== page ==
Agricultural education and outreach individualized major Sara Tomis ‘22 is promoting agricultural literacy through her extension internships with UConn 4-H New London County, the sustainable landscapes program, and Healthy Homes Connecticut this summer.
Tomis is helping the UConn 4-H New London County Office develop experiential learning kits to distribute at local libraries. Each kit is focused on a different kind of farm, including unconventional farms like bee or wind farms. UConn 4-H New London County hosts a Facebook live event every other week during which children follow along and assemble the activity in the kits to learn about different farming operations and other STEM concepts.
Tomis also works with local summer camps to teach campers about agriculture and the natural world through lessons on topics like metamorphic bugs’ life cycles.
“We’re granting them the ability to experience the world around them through a scientific focus,” Tomis says.
Tomis is also helping the sustainable landscapes program prepare publications that guide landscape professionals across the northeast.
One publication focuses on growing degree days for various pests. Growing degree days are a measure of how many days above a certain temperature it takes an insect to reach a specific developmental stage, such as its larval or adult stage. This information helps landscape professionals target pesticide application. If they know exactly when the pests of concern will be active, they can limit pesticide application to a particular timespan.
“It allows them to have more direct, more effective, and more sustainable pest management practices,” Tomis says.
Tomis is also working with Healthy Homes Connecticut, an extension program that helps people make their homes safe, healthy environments by looking at issues such as indoor air quality, lead poisoning, and mold.
This summer, Healthy Homes Connecticut is collaborating with UConn 4-H to run a series of youth workshops focused on healthy living principles. In particular, the workshop teaches participants how to prepare for natural disasters such as floods or blizzards.
Participants can complete challenges such as assembling a “go-bag” and checklist themself, a family member, pet, or farm animal. These bags include everything needed for three days in an emergency including food, water, and medications.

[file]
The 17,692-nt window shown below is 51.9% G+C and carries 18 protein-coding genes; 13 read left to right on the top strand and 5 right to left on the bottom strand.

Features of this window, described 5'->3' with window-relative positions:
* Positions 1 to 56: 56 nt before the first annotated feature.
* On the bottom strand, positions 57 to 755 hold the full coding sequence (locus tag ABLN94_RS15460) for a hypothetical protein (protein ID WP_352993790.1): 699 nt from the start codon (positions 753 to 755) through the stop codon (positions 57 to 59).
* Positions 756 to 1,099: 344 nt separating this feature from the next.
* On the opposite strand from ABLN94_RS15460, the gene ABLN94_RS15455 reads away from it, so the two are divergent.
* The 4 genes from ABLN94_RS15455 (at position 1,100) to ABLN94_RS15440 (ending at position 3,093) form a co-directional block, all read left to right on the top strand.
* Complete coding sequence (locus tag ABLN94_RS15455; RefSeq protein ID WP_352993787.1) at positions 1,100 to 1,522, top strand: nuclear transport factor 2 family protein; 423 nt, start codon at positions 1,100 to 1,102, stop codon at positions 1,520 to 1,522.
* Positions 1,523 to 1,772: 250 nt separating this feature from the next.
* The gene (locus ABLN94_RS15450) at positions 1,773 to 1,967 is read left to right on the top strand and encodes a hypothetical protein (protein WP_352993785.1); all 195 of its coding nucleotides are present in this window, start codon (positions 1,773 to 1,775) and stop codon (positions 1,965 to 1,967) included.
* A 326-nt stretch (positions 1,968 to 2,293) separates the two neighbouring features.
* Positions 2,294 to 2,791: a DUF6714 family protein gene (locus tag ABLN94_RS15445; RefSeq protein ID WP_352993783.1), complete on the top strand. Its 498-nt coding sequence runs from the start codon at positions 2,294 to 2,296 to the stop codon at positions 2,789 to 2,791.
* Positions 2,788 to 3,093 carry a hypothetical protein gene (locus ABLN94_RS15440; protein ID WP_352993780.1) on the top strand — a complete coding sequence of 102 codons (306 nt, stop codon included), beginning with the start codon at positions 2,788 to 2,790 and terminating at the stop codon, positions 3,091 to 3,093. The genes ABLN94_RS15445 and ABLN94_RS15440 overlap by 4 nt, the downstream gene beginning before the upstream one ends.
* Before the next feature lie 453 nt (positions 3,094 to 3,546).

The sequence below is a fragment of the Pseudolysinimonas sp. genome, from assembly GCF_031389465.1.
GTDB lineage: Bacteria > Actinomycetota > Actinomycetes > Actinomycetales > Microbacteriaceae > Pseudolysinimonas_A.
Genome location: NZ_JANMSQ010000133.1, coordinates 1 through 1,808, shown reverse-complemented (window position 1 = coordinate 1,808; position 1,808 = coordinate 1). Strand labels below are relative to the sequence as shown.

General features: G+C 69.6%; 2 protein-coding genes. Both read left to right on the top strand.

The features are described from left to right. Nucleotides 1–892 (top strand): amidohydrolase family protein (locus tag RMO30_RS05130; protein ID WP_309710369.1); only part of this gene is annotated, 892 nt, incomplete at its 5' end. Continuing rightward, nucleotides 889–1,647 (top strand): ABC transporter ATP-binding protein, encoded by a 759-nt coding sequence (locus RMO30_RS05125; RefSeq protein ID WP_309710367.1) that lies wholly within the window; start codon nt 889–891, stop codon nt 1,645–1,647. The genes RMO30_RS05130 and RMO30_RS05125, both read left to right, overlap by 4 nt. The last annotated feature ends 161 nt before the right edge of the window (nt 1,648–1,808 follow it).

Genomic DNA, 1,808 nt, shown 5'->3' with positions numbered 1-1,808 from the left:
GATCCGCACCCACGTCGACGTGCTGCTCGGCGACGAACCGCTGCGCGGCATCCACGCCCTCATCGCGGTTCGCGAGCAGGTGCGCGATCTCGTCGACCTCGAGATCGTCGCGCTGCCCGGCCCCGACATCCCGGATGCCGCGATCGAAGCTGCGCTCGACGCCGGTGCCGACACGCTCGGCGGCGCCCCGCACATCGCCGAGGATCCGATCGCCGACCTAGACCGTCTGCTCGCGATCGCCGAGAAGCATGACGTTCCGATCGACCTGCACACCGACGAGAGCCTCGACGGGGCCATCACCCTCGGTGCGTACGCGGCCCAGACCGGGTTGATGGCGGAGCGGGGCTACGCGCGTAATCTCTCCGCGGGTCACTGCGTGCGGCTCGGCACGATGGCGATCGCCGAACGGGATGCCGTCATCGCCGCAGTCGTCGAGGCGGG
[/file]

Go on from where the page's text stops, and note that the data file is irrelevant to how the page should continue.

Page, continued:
Tomis is also helping develop a fact sheet about how to maintain proper hygiene around animals, which can be used at UConn 4-H fairs or in barns.
Through her internship experiences, Tomis is crafting education materials for children as young as four years-old to adult professionals and consumers. Each demographic comes with their own needs and challenges for a communicator.
“It really makes you think about your audience,” Tomis says. “Your audience is why you’re doing your outreach. If they can’t access it, it’s not worth anything.”
After graduation, Tomis hopes to continue her career advancing agricultural literacy as an extension or secondary educator, something she realized was a national problem early on.
Originally from Preston, Connecticut, Tomis attended Ledyard High School and was a part of the Ledyard Agri-Science and Technology program. Her experience there inspired a passion for promoting agricultural literacy.
“Agricultural education is not equally accessible,” Tomis says. “And that’s something we need to address ASAP.”
Tomis began working with UConn Extension as a first-year student and has maintained her involvement since.
“I love it so much,” Tomis says. “I love the community interaction and being able to enhance and improve the lives of those around me with my knowledge of agricultural science.”
The College of Agriculture, Health, and Natural Resources’ UConn Extension internships provide students with the opportunity to learn and work in a paid career-oriented role.
Follow UConn CAHNR on social media